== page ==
'Public duty to contribute'
2011, 2020 graduate selected for spaceflight simulation study
By Page Ivey, email@example.com, 803-777-3085
How long can a crew of astronauts live together and complete rote, and at times mundane, tasks without wanting to strangle each other?
That is a question University of South Carolina graduate William Brown is hoping to help answer as one of two U.S. members of a NASA spaceflight simulation study.
Brown, 2011 Russian and Islamic Cultures Studies and 2020 Master of International Business, will be part of a multinational crew of six people who will live together in isolation for eight months in Moscow and who will experience aspects of social isolation and confinement during the simulation.
By studying the crew’s interactions, health and physiology during confinement, NASA researchers hope to learn how to better prepare future space crews for long-term missions to the moon or even a manned flight to Mars.
“Our mission is actually meant to simulate a lunar mission,” Brown says. “So basically, we have the capsule and then we have an entire section of the facility designed and closed off to be like the moon.”
Much of the research done while the crew is in isolation will focus on behavior, resilience and other mental health issues. One study will look at how a person can become so absorbed and invested in a set of tasks they have been assigned that they can find it difficult to switch to another task. There is a whole study that looks at menu fatigue — a loss of appetite and willingness to take in essential nutrients because of a lack of variety in food offerings.
I think we have a public duty to contribute to these things when and where we can. I'm one of those people who luckily can.
Brown says the only thing in his past that he can compare the experiment to is deploying to Iraq — or even perhaps the recent isolation that came as a result of the coronavirus pandemic.
“The risks are vastly lower than going to a combat zone, but you're still there with your unit, you're very close and you're trying to take your teammates as they are,” he says. “How do you adapt and compromise to get what you need to get done?”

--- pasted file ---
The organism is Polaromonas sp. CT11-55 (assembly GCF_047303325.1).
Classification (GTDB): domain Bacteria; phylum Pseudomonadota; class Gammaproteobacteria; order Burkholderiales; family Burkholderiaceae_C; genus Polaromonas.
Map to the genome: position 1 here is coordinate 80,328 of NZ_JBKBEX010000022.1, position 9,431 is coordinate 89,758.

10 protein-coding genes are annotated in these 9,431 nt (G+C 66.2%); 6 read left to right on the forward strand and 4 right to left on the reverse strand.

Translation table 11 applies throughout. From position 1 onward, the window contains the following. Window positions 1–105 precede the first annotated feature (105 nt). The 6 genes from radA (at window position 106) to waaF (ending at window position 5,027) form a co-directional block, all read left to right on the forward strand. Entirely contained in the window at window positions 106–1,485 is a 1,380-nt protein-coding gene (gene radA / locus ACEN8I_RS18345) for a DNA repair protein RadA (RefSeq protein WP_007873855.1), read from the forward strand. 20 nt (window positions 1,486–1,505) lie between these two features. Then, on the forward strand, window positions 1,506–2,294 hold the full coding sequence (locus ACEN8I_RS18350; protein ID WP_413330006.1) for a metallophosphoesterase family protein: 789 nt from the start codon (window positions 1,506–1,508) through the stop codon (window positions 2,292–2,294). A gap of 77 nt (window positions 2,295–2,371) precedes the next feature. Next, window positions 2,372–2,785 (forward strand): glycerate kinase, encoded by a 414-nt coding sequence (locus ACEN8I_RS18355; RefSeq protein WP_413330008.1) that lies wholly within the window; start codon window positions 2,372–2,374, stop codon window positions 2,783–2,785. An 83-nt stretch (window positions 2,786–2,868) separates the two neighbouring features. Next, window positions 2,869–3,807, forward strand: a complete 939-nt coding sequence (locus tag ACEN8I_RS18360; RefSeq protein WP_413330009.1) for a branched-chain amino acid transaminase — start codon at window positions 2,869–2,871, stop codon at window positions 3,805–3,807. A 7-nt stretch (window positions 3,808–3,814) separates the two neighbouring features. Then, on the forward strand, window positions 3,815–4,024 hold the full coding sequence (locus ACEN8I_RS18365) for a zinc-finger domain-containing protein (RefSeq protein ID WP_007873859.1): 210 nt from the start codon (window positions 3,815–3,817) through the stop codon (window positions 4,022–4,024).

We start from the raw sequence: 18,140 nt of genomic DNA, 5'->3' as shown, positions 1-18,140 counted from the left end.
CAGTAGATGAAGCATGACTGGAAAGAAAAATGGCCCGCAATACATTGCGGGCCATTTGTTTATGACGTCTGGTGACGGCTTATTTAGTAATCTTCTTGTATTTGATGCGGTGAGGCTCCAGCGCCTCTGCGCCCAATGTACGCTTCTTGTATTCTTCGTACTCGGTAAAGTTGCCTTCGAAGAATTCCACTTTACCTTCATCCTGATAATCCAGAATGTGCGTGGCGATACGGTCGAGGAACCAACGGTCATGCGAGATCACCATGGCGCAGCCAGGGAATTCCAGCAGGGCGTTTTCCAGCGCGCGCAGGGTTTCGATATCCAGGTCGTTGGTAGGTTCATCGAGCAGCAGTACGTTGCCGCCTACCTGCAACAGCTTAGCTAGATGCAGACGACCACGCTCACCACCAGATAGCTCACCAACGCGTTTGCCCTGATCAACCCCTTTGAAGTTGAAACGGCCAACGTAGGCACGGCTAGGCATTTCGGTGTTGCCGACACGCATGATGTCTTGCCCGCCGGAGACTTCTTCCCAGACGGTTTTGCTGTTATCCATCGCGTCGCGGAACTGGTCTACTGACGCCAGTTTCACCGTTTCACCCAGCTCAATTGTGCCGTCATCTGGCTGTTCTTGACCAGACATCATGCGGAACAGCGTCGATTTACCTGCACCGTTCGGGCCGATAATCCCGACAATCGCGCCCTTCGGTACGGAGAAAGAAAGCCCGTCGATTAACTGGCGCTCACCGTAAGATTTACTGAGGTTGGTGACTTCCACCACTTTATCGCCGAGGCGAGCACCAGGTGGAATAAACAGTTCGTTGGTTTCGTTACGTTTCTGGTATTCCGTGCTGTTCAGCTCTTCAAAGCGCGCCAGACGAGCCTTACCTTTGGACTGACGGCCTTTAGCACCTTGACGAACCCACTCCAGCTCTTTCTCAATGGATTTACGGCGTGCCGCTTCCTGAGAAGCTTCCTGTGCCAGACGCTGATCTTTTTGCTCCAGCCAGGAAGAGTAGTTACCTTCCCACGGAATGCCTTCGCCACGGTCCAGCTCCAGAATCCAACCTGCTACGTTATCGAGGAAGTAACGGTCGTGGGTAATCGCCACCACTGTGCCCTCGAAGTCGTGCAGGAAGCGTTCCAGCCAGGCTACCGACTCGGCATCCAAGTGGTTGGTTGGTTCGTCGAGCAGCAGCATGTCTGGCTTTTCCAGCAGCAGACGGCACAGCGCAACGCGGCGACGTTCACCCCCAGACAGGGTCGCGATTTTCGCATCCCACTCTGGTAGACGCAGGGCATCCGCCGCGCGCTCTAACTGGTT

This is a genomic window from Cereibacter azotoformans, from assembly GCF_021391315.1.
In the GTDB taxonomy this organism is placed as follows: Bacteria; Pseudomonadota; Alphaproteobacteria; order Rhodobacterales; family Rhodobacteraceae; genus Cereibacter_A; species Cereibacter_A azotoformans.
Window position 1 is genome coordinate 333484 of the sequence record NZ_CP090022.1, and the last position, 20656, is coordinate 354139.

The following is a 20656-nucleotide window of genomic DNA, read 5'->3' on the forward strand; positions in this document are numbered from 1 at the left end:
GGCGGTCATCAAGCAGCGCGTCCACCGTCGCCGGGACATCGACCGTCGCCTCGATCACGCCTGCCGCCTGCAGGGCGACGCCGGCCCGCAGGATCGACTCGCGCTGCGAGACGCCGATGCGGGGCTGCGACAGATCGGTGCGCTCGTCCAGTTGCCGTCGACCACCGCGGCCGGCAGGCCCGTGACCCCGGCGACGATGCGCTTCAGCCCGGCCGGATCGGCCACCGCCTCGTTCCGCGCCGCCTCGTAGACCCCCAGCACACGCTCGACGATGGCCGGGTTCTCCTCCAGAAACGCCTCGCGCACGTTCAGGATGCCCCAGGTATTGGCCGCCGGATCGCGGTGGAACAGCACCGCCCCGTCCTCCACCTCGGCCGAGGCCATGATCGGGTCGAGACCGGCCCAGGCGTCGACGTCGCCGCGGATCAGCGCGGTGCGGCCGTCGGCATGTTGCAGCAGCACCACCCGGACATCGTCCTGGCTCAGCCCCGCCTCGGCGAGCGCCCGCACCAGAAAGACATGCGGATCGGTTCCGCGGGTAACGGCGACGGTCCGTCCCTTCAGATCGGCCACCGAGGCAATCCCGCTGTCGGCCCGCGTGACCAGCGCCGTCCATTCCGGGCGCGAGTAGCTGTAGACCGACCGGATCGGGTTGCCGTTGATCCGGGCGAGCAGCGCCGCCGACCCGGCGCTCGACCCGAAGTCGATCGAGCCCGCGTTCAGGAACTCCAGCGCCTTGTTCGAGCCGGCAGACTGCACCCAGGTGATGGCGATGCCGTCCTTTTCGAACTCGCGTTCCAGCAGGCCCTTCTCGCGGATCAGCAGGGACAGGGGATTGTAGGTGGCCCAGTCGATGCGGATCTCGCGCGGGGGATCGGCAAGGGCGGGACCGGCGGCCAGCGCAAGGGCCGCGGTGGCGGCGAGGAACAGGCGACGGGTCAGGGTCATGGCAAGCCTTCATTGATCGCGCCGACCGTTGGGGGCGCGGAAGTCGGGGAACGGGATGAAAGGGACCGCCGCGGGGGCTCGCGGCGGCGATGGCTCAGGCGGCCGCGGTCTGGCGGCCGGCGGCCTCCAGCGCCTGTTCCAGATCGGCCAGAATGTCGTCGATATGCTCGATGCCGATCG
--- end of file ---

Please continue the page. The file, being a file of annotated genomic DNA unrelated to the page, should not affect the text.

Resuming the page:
The isolation element, he says, is oddly pertinent to the recent worldwide quarantine.
“So many people have been isolated over the past year and a half. We're all living with our significant others and family very closely. You have to understand that some behaviors will change — some won't.”
It is that military background coupled with engineering experience from the working world and language skills that Brown says likely landed him a spot on the crew.
“Obviously, there are only a select few people in the country with that specific background,” he says. “Part of my first interview was in Russian, which I speak Russian fluently because that was my major at USC.”
Brown’s military service came in the middle of his college studies, when he left school to join the Army in 2005. He added Arabic to his list of languages and was assigned to an infantry company, helping communicate with the residents his unit encountered.
After three years, he returned to Carolina and continued to serve in the Army Reserve while he finished his degree. He credits Judith Kalb, director of the Russian program and Russian professor Alexander Ogden, with helping him find his focus and finish his degree.
“They helped me set up my schedule. They talked about what I needed to focus and graduate,” he says. “They are absolutely invested in, not just the Russian program itself, but also their students. They really went out of their way to help me.”
That assistance, along with the university’s National Fellowships and Scholar Programs, helped Brown win a prestigious Boren Undergraduate Scholarship that allowed him to study in Kyrgyzstan for a year.
“They were just absolutely invested in my outcome as a student and I'm going to be eternally grateful for them for that,” Brown says.
To complete the requirements of the Boren Scholarship, Brown worked a year with a government agency after graduation. He has worked in various industries, consulting with government agencies in the U.S. and internationally. He has had training in computer software and engineering and, three years ago, decided to put all the pieces together when he came back to Carolina to study in the Master of International Business program.
He finished that degree in COVID-scarred 2020 and was looking around for what’s next when a friend suggested he apply for the NASA program.
So why would anyone — particularly for someone who just finished a business degree in one of the nation’s top-ranked programs — sign up to be locked away for eight months with five strangers?
“I think it kind of captures the imagination,” Brown says. “There’s a little bit of the unknown when you're doing something like this: You don't know how you're going to react, how the other people are going to react and you kind of like to test yourself.
“Plus, it's a really, really cool way to kind of step in and advance some small increment of human knowledge. I think we have a public duty to contribute to these things when and where we can. I'm one of those people who luckily can.”
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